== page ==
All You Can Do

All You Can Do

I thought I would add a little “track by track” analysis to better explain what I was thinking when I assembled this album.


“St. Germain Street” is the name of the Main Street of the hometown of my childhood. Though I have not lived there in nearly 40 years, I still harbor some fond memories of this street. These memories are largely comprised of sunny days riding my bike down this street or walking home from high school. This typically meant hearing passing car radios through open windows playing tunes by Burt Bacharach or The Beatles. I tried to give this song that same sort of “sunny ambiance.” The Beatles songs “Penny Lane” and “Strawberry Fields” were meant to be an homage to the childhood places of Paul and John and this is what I had in mind too.


“Sweet on You” and “Mary” are obviously for my wife. For years I resisted writing personal love songs and now, in one fell swoop, I put two of them back to back. Also, for years people remarked about how the majority of my songs were in minor keys and here there are two in major keys (E major and A major respectively).


“Astoria” is a minor blues set in Nuevo Tango rhythm. Initially the title “Astoria” was a nod to Astor Piazzolla, the progenitor of Nuevo Tango, but here the lyrics imply that “Astoria” is a place where peace and colorful scenes are all around.


“Amber Dawn” is an electric guitar excursion where I actually use guitar effects, which is rare for me. Again the tune is in a sunnier C major and E flat major.


“Butterfly” was inspired by nature. I wrote the song after observing the circuitous flight of a monarch butterfly and trying to write a line to match that meandering flight, ergo, the measures of 2/4 inserted against the 3/4 Musette Waltz. This undoubtedly is my most popular tune.


“Afraid of the Dark” overtly deals with Yin and Yang and cosmic duality. The lyrics point to the contradictions in all people and how dealing with darkness may be the only way to conquer it. Perhaps this is too big a concept to address in less than 4 minutes but it is, none the less, my intent.

“Beatnik Pie” is a sort of Gypsy Jazz/Bebop combo and is one of the more popular tunes in my live set.

“Afraid of the Dark” overtly deals with Yin and Yang and cosmic duality. The lyrics point to the contradictions in all people and how dealing with darkness may be the only way to conquer it. Perhaps this is too big a concept to address in less than 4 minutes but it is, none the less, my intent.
“Beatnik Pie” is a sort of Gypsy Jazz/Bebop combo and is one of the more popular tunes in my live set.


“Up Town” was used as the main title’s theme for the documentary “A Life Well Played” and again is a tune those who attend my gigs may readily acquaint with my writing.


“Johnny Appleseed” deals with the ongoing quest of all songwriters and musicians, i.e. the hope that the music we make can connect with others and plant some small seeds of happiness. It fits nicely with the overall concept of “All You Can Do (is all you can do”).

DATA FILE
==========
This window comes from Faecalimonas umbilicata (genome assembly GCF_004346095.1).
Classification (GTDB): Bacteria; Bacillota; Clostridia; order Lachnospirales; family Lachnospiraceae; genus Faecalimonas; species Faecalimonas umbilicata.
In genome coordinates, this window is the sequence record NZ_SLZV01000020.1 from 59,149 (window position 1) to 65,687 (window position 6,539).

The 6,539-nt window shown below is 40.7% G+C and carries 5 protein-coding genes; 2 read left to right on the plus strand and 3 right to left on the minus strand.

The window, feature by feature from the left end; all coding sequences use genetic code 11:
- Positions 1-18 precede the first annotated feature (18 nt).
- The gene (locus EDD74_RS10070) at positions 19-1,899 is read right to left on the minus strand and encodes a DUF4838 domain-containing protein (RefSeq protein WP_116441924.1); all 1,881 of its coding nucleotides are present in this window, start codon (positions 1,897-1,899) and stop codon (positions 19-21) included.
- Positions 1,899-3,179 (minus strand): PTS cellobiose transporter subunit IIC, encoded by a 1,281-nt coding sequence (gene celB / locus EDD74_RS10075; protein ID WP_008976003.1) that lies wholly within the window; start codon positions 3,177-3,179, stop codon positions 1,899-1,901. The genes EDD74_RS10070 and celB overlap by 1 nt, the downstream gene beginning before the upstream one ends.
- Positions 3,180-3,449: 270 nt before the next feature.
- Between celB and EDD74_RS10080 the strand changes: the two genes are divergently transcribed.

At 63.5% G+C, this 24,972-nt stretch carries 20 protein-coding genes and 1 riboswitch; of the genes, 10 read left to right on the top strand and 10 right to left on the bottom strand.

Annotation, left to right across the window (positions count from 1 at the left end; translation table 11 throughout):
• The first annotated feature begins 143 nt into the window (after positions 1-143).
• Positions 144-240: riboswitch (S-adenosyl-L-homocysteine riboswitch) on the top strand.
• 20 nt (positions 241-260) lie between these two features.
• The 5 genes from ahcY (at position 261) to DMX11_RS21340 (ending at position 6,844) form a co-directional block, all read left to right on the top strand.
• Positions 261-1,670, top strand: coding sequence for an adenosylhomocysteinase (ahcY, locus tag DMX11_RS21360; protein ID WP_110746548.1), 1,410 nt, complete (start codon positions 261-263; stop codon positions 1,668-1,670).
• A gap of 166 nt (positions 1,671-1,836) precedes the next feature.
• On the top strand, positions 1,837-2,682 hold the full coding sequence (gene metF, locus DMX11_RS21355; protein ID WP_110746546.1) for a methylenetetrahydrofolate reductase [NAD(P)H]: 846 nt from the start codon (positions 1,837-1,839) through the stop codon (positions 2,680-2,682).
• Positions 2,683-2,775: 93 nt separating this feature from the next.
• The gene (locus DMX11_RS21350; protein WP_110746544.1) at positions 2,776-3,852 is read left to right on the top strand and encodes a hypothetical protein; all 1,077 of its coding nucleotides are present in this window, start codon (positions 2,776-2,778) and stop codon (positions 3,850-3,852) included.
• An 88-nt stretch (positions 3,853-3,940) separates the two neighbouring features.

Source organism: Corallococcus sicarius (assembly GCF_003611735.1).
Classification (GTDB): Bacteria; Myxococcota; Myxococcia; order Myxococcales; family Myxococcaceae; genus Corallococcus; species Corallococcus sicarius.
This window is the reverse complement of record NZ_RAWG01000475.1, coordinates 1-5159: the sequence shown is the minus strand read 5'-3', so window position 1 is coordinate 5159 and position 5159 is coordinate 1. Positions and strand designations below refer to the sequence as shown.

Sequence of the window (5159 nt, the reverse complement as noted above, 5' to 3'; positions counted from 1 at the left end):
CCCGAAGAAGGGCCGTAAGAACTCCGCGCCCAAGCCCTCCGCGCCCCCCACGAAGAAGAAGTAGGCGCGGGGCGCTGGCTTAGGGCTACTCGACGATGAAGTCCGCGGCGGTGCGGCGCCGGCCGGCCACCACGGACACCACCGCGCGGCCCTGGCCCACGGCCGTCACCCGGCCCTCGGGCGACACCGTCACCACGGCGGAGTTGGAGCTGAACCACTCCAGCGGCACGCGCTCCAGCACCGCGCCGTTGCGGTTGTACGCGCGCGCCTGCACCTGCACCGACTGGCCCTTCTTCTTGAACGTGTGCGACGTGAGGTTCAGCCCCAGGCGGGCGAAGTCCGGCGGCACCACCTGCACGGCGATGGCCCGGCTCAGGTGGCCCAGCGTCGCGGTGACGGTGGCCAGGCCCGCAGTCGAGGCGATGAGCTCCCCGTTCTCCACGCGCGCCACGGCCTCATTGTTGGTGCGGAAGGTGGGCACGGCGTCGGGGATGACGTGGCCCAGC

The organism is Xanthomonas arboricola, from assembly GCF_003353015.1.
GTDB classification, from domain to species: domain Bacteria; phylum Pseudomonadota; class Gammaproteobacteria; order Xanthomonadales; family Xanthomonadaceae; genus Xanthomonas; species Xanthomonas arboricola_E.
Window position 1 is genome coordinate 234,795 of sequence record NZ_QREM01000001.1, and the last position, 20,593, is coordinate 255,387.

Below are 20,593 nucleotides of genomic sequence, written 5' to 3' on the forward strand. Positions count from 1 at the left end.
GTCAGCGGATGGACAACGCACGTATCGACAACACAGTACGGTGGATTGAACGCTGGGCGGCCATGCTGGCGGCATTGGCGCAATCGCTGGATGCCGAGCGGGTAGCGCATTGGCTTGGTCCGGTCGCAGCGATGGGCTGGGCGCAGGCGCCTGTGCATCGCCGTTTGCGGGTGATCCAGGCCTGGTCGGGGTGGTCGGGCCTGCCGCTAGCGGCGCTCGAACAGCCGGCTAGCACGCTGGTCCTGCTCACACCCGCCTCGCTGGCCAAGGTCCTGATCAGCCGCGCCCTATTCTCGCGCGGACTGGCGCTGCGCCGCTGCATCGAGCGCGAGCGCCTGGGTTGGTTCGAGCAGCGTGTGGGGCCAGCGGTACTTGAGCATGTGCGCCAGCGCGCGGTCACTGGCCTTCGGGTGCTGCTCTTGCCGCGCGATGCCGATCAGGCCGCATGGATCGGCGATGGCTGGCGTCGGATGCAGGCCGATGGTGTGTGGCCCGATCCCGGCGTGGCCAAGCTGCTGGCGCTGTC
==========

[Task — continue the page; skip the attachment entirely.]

“Bangkok Sunset” was literally inspired by a sunset I witnessed there in 1994 and ends the album’s arc with a sort of “James Bond” ending.

Picure This Review

This should appear in the LA Jazz Scene online publication, but it won’t be until December. When that happens I’ll post a link to the review. Until then, I wanted to share.

Reynold D. Philipsek
Picture This

Reynold D. Philipsek has always loved overdubbing his guitars to create warm and varied musical landscapes. He began on the guitar when he was nine, joined the Musicians Union at 14, and has released over 40 CDs of his originals since 1989. While he has spent periods playing rock, his main focus in recent years has been jazz and Django Reinhardt-style Gypsy jazz. Among his main influences are Django, Johnny Smith, and Joe Pass although he has long had his own sound. Because he is based in Minnesota, he is not as famous as his talents deserve.

On Picture This, Reynold D. Philipsek performs 11 of his originals; six of them played solely by himself. While one song, the moody “Someday Maybe,” finds him joined by keyboards, bass, percussion and harmonica, and four other songs are duets (or a trio) with bass, keyboards, accordion, and/or percussion, the main emphasis throughout is on Philipsek’s guitars.

The concise performances are musical sketches that set moods and rhythmic patterns while creating a variety of colorful ensembles. The opener, “Bohemian Flats,” is both hypnotic and rockish while “Chrysanthemum” finds the guitarist creating more of a Django Reinhardt sound although the song is more modern. “Tango Blue” is a slightly eccentric electric tango. Philipsek switches to mandolin on “Silesian Mist,” jamming over assertive rhythmic patterns played by bass and percussion. “Someday Maybe,” which has Clint Hoover’s harmonica in the ensemble, is a touching and wistful ballad.

“Matka” has Philipsek playing a fluent lead over his guitars and Denny Malmberg’s accordion, “Goatee and Shades” is a swinging minor-toned blues in which the leader’s Djangoish guitar floats over Matt Senjem’s bass while “Rara Avis” (a relative of “Bye Bye Blues”) sounds like a piece that Reinhardt could have written in the mid-1940s. The vamp piece “Vienna Blues” (which not too surprisingly has some bluesy playing by the guitarist), an energetic and danceable “1969,” and the melodic “Pavane” conclude this fine outing.

Picture This is an excellent all-round showcase for Reynold D. Philipsek’s guitar playing and writing, serving as both a recommended acquisition for his fans and an introduction to those who are not familiar with his talents.

~Scott Yanow, jazz journalist/historian, and author of 11 books including The Great Jazz Guitarists.

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